Joining university is a big deal! Swapping the comfort of your own home, family and daily routine for new friends, higher expectations, and a brand-new home can be scary to say the least.
However, this is not meant to scare you or take away any of the joy, excitement, and anticipation you feel about going to university - quite the opposite. It is all about the things you need to do not only to survive your first year, but also to thrive in university.
The first few weeks on campus are extremely critical for all new students. It is during this time that you make critical decisions that will have an effect on the rest of your life. Whatever you do, be sure to be yourself and try to enjoy your university experience as much as possible.
One of the biggest mistakes freshmen make is comparing themselves to other students. While it is easy to feel lost, especially when it comes to academics, remember that everyone has unique talents, and you have three/four years to cultivate yours. I implore you to extend grace to yourself and have confidence in the fact that you were chosen not only for your academic competency but also for the perspective you have to offer your peers and professors.
Shed your inhibitions and prior conceptions of how people can be. University provides an environment that fosters creativity, friendship and acceptance. Don’t aim to prove those that doubted you wrong, but push yourself to prove yourself wrong.
Unlike high school, university offers you full independence - too much freedom. Expect the administration not to care about you. You’re a single yellow/green hanging folder in an ocean of student folders, so be self motivated.
You must attend classes. Besides learning the material by attending classes, you’ll also receive vital information from the professors about what to expect on tests, or changes in due dates. In high school, the teachers tended to lead you through all the homework and due dates.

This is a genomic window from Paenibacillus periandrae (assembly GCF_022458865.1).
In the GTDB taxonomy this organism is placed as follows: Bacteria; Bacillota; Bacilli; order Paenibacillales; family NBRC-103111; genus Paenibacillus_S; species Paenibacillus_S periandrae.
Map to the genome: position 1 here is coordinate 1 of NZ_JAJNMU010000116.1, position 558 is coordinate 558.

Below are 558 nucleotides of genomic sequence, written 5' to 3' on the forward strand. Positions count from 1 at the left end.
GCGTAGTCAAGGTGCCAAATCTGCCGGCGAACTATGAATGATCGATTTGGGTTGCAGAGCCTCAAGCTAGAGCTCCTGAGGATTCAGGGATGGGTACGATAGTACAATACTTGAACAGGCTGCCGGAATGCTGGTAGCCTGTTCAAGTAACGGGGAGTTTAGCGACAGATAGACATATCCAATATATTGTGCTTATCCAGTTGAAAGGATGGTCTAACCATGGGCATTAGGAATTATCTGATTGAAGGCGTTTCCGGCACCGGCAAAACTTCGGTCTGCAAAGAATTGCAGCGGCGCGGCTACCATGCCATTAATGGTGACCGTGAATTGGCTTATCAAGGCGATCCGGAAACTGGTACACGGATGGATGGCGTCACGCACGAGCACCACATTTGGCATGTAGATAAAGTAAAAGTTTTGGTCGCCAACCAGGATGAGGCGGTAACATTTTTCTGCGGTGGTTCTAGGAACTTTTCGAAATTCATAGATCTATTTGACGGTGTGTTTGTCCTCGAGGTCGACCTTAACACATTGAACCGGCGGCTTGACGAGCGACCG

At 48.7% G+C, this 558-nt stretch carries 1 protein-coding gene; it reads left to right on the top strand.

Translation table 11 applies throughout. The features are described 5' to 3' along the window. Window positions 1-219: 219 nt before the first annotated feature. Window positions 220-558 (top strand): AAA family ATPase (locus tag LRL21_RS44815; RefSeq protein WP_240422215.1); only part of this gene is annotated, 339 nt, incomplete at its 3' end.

In university, the professors post the assignments — often for the entire semester — and expect you to be prepared. Strive for good grades. While good grades could have come naturally to you in high school, you will have to earn them in university — and that means setting some goals for yourself and then making sure you work as hard as you can to achieve them.
As much as I would like to scream “grades”, your social life is a huge part of the university experience. Getting involved on campus in clubs, organizations, or athletics will help you meet new people and develop lasting friendships. Enjoy yourself and the friends you spend your time with—even if you’re not doing anything at all. University is about the people you meet, the experiences you go through, and the memories you make.
As a freshman, you will also face the fix of indecision. Despite your coming into university with a strong idea of what you’d like to do with the rest of your life, don’t be afraid to take classes that challenge your suppositions. A single course could be a game-changer.
Similarly, don’t feel pressured to make a hasty decision about a career or a major. It doesn’t matter if it seems as though everyone else seems to know what they’re doing with their lives — believe me, they don’t — university is the time for you to really discover who you are, what you enjoy doing, what you’re good at, and what you want to be. It’s not a race; take your time and enjoy exploring your options.
By the way, even the rich get broke in university. You need to keep track of your money. If you’ve never had to create a budget, now is the time to do so. Find ways to stretch your money – and as best you can, avoid all unnecessary expenses. Also, do not try so hard to fit in the high social class- live within your budget.
Now that you know, welcome to university- a land of the free!
The writer is a lecturer at The Adventist University of Central Africa